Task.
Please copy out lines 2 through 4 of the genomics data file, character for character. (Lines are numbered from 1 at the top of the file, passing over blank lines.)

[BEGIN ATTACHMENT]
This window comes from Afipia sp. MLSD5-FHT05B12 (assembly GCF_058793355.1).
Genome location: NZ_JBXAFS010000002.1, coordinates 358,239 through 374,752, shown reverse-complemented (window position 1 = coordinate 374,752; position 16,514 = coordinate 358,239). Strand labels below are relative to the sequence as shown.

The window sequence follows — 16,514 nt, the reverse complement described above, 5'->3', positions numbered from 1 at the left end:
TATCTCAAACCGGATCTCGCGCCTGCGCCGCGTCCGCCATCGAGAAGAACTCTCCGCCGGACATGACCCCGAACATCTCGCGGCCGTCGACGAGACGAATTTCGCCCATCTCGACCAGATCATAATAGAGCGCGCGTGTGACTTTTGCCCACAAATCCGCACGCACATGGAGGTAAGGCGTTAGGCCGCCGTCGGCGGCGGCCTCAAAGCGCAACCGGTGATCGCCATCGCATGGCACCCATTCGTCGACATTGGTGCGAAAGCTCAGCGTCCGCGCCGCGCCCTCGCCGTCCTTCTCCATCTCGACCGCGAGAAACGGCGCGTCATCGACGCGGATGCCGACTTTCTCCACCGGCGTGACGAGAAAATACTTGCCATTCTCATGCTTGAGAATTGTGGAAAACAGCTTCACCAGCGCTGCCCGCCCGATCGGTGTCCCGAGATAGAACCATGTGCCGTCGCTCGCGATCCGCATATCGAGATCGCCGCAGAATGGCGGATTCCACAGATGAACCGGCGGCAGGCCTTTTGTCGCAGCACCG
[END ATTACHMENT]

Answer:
Genome location: NZ_JBXAFS010000002.1, coordinates 358,239 through 374,752, shown reverse-complemented (window position 1 = coordinate 374,752; position 16,514 = coordinate 358,239). Strand labels below are relative to the sequence as shown.

The window sequence follows — 16,514 nt, the reverse complement described above, 5'->3', positions numbered from 1 at the left end:
TATCTCAAACCGGATCTCGCGCCTGCGCCGCGTCCGCCATCGAGAAGAACTCTCCGCCGGACATGACCCCGAACATCTCGCGGCCGTCGACGAGACGAATTTCGCCCATCTCGACCAGATCATAATAGAGCGCGCGTGTGACTTTTGCCCACAAATCCGCACGCACATGGAGGTAAGGCGTTAGGCCGCCGTCGGCGGCGGCCTCAAAGCGCAACCGGTGATCGCCATCGCATGGCACCCATTCGTCGACATTGGTGCGAAAGCTCAGCGTCCGCGCCGCGCCCTCGCCGTCCTTCTCCATCTCGACCGCGAGAAACGGCGCGTCATCGACGCGGATGCCGACTTTCTCCACCGGCGTGACGAGAAAATACTTGCCATTCTCATGCTTGAGAATTGTGGAAAACAGCTTCACCAGCGCTGCCCGCCCGATCGGTGTCCCGAGATAGAACCATGTGCCGTCGCTCGCGATCCGCATATCGAGATCGCCGCAGAATGGCGGATTCCACAGATGAACCGGCGGCAGGCCTTTTGTCGCAGCACCG